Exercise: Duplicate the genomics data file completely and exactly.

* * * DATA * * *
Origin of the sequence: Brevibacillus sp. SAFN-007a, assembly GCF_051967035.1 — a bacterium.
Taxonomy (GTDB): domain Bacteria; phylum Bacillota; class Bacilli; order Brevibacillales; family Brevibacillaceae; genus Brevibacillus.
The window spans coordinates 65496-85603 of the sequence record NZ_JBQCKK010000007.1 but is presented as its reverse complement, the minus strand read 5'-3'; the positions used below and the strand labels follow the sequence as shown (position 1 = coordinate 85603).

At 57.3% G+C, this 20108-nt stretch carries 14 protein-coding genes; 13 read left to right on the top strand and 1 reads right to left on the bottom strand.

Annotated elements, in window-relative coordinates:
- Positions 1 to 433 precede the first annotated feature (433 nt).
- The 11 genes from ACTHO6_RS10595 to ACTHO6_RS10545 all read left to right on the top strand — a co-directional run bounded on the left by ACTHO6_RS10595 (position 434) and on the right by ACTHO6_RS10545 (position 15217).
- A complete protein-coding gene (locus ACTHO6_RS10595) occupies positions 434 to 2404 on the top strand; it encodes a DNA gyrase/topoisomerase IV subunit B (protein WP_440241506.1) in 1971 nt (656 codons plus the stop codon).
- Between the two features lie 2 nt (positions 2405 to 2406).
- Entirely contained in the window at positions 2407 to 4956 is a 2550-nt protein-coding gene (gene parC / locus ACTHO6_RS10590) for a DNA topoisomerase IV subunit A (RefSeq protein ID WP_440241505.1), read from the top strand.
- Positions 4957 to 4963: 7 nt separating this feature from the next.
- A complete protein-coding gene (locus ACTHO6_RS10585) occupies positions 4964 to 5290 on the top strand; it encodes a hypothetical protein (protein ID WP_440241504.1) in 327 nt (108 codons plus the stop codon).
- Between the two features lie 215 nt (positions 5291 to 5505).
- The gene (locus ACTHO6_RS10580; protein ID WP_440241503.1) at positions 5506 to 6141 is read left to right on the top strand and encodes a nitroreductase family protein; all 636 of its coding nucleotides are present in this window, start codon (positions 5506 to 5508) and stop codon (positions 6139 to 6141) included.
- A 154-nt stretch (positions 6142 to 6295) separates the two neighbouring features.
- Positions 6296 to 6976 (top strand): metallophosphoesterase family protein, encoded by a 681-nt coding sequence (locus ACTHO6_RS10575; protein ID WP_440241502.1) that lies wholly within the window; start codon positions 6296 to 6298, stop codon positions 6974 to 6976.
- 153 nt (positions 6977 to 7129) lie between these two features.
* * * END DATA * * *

Origin of the sequence: Brevibacillus sp. SAFN-007a, assembly GCF_051967035.1 — a bacterium.
Taxonomy (GTDB): domain Bacteria; phylum Bacillota; class Bacilli; order Brevibacillales; family Brevibacillaceae; genus Brevibacillus.
The window spans coordinates 65496-85603 of the sequence record NZ_JBQCKK010000007.1 but is presented as its reverse complement, the minus strand read 5'-3'; the positions used below and the strand labels follow the sequence as shown (position 1 = coordinate 85603).

At 57.3% G+C, this 20108-nt stretch carries 14 protein-coding genes; 13 read left to right on the top strand and 1 reads right to left on the bottom strand.

Annotated elements, in window-relative coordinates:
- Positions 1 to 433 precede the first annotated feature (433 nt).
- The 11 genes from ACTHO6_RS10595 to ACTHO6_RS10545 all read left to right on the top strand — a co-directional run bounded on the left by ACTHO6_RS10595 (position 434) and on the right by ACTHO6_RS10545 (position 15217).
- A complete protein-coding gene (locus ACTHO6_RS10595) occupies positions 434 to 2404 on the top strand; it encodes a DNA gyrase/topoisomerase IV subunit B (protein WP_440241506.1) in 1971 nt (656 codons plus the stop codon).
- Between the two features lie 2 nt (positions 2405 to 2406).
- Entirely contained in the window at positions 2407 to 4956 is a 2550-nt protein-coding gene (gene parC / locus ACTHO6_RS10590) for a DNA topoisomerase IV subunit A (RefSeq protein ID WP_440241505.1), read from the top strand.
- Positions 4957 to 4963: 7 nt separating this feature from the next.
- A complete protein-coding gene (locus ACTHO6_RS10585) occupies positions 4964 to 5290 on the top strand; it encodes a hypothetical protein (protein ID WP_440241504.1) in 327 nt (108 codons plus the stop codon).
- Between the two features lie 215 nt (positions 5291 to 5505).
- The gene (locus ACTHO6_RS10580; protein ID WP_440241503.1) at positions 5506 to 6141 is read left to right on the top strand and encodes a nitroreductase family protein; all 636 of its coding nucleotides are present in this window, start codon (positions 5506 to 5508) and stop codon (positions 6139 to 6141) included.
- A 154-nt stretch (positions 6142 to 6295) separates the two neighbouring features.
- Positions 6296 to 6976 (top strand): metallophosphoesterase family protein, encoded by a 681-nt coding sequence (locus ACTHO6_RS10575; protein ID WP_440241502.1) that lies wholly within the window; start codon positions 6296 to 6298, stop codon positions 6974 to 6976.
- 153 nt (positions 6977 to 7129) lie between these two features.